Update: Over 50 people showed up at the Colorado Skepticamp meeting today, including Phil Plait, from Bad Astronomy. One of the attendees is writing up a recap that I’ll be posting here soon, along with some photos. Sounds like it was a great event.
Goddamn, I don’t know how I can compete with Elyse’s illustrious post this morning, so instead I’ll throw out a remnant of guilt from my Jewish-Catholic upbringing. Yes, I got hammered with the guilt gene from both sides. Fortunately I managed to escape it for the most part, but every once in a while I do something that still brings attacks of the guilt monsters to the active part of my brain.
I ditched the Skepticamp meeting in Colorado today. I didn’t set my alarm, I slept in, and I decided not to make the 90 minute drive to Castle Rock. It’s even worse than it sounds, because I decided this in advance — I wrote this yesterday.
This is the second time I planned to go and read some excerpts from my book-in-progress, and changed my mind at the last minute. It’s because of the damned “tentative” schedule thing. If the schedule was fixed, I knew people were expecting me, or if I was the only speaker in a specific time slot, I would show up. But the flexibility just lets me off the hook. Plus, well, there’s the whole being anti-social thing.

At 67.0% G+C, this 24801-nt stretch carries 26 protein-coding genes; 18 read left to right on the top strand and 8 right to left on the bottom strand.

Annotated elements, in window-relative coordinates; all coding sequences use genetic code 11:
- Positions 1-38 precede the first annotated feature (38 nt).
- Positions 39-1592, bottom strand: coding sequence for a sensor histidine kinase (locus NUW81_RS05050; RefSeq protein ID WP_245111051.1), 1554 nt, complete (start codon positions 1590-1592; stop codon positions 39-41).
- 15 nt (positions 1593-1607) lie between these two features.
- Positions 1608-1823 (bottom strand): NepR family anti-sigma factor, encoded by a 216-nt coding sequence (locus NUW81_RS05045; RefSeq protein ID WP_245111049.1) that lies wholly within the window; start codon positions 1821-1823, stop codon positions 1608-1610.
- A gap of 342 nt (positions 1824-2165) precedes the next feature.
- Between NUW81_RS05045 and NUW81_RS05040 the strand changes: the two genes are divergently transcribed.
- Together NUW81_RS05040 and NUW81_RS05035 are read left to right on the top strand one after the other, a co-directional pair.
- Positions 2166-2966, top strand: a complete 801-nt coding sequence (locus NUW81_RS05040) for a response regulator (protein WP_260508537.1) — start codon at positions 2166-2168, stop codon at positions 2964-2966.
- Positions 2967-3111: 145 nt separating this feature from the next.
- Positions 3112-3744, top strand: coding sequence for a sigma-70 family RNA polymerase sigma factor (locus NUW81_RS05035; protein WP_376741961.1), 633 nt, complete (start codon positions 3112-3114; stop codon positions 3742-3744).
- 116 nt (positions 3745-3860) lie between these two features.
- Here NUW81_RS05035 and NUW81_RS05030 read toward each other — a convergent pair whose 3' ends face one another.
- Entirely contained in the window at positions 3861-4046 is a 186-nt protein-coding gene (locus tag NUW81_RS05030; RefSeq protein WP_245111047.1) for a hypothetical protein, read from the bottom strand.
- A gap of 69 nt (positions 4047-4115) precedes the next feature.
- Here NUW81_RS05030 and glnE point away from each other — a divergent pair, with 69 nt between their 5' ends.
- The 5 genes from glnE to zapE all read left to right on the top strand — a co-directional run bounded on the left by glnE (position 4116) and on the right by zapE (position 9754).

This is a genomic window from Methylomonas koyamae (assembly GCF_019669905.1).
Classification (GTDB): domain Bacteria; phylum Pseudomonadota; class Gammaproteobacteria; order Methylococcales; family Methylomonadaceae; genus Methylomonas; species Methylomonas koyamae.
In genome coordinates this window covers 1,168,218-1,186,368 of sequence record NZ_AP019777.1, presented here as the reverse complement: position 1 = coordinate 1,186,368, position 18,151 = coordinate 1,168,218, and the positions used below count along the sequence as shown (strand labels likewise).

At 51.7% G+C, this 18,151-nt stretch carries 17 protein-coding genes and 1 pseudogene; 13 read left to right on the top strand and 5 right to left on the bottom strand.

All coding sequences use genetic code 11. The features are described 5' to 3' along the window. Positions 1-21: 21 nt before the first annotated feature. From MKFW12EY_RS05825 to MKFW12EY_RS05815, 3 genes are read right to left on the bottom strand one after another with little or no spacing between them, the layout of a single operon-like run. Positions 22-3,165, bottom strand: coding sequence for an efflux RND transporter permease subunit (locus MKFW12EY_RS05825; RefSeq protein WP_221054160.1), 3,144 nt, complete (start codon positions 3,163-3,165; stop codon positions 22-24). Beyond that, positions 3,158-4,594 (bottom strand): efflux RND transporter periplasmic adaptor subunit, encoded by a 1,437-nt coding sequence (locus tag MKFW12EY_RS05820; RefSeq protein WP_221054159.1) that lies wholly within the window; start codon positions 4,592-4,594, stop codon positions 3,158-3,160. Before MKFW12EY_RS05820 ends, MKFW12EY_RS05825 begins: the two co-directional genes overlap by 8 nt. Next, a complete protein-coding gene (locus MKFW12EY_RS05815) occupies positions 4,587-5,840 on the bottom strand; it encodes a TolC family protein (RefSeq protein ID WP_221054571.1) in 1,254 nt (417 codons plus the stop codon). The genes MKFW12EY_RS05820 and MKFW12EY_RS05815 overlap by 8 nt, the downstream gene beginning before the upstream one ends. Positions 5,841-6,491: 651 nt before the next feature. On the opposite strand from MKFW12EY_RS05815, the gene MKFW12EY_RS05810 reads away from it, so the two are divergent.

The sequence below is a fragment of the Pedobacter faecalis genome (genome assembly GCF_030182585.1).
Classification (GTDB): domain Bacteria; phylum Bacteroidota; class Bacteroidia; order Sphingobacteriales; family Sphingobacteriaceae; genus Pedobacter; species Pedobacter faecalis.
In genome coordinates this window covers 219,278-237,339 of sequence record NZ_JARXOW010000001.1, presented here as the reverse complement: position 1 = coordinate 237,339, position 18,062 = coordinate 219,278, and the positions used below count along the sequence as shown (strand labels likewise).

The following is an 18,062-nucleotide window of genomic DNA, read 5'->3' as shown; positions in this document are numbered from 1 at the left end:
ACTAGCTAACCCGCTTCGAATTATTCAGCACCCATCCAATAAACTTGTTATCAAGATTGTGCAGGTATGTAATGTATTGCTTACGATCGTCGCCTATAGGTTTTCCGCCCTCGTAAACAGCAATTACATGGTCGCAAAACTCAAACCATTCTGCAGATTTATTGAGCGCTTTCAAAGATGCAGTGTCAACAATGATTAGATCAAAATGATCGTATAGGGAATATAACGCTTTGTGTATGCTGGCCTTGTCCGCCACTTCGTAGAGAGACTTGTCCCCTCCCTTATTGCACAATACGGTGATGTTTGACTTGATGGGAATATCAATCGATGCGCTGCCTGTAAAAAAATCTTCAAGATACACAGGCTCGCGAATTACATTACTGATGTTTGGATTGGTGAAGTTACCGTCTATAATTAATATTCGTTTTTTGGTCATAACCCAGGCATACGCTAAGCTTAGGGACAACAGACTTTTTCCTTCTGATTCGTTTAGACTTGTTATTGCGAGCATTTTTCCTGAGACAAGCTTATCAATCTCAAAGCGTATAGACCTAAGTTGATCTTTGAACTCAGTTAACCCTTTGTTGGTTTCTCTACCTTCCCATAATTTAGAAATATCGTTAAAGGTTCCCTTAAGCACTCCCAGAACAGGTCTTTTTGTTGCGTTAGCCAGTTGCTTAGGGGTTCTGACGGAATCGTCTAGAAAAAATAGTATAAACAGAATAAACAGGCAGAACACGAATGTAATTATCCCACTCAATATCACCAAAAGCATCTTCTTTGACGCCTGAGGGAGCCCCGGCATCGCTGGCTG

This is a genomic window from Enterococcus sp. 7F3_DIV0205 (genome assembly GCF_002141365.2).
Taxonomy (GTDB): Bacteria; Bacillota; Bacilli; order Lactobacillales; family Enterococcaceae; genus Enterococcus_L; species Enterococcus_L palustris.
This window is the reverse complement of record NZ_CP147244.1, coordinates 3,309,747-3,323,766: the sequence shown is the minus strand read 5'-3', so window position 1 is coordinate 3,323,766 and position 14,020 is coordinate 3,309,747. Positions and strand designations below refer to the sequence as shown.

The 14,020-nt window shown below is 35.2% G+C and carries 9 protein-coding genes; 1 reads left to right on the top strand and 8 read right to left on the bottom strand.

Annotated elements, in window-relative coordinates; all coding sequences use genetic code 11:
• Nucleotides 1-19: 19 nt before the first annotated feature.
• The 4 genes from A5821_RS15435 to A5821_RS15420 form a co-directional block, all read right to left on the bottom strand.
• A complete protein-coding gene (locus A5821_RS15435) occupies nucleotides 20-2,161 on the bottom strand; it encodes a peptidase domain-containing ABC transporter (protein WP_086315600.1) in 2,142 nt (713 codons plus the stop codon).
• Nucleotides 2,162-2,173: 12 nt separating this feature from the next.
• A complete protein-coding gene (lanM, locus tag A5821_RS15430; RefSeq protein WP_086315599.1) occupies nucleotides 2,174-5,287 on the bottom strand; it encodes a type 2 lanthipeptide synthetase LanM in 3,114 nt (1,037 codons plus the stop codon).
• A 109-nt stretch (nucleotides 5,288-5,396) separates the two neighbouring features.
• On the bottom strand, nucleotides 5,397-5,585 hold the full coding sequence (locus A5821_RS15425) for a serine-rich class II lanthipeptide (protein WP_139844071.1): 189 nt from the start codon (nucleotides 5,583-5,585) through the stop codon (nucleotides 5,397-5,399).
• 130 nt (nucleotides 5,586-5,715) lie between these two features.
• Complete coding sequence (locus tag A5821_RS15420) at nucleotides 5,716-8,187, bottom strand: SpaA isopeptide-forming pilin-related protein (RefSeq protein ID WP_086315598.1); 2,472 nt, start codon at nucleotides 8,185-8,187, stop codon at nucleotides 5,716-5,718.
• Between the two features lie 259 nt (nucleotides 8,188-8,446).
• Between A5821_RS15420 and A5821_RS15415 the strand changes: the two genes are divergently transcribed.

I know a lot of skeptics are friendly, outgoing people who love to get together to eat, drink, and talk skepticism. But I am not one of them. I like to stay home or go out to a cafe by myself and read. Once or twice a month I like to have coffee or see a movie with friends. And that’s about all the social interaction I require. I know I’ll have fun if I get out in public and actually show up at one of these events, but I also know that I usually back out of social obligations at the last minute because I decide I’d rather stay home with Mr. WriterDD and watch DVDs or, well, just do nothing. I’m tempted to ditch my writers’ critique group every single month, and I even think about calling in sick when I’m scheduled to teach knitting classes, but I don’t do that because they’re expecting me and people have paid to attend. Maybe this is also why I really stopped going to church in the early 1990s — I just got tired of going out and smiling and talking to people.
At any rate, I’m sure everyone is having a wonderful time and I probably would have had a better time if I’d gone, because now I’ll just sit here all day feeling like a heel. At least I’ve confessed.
So, Oh Skepchical Priestesses, what’s my penance?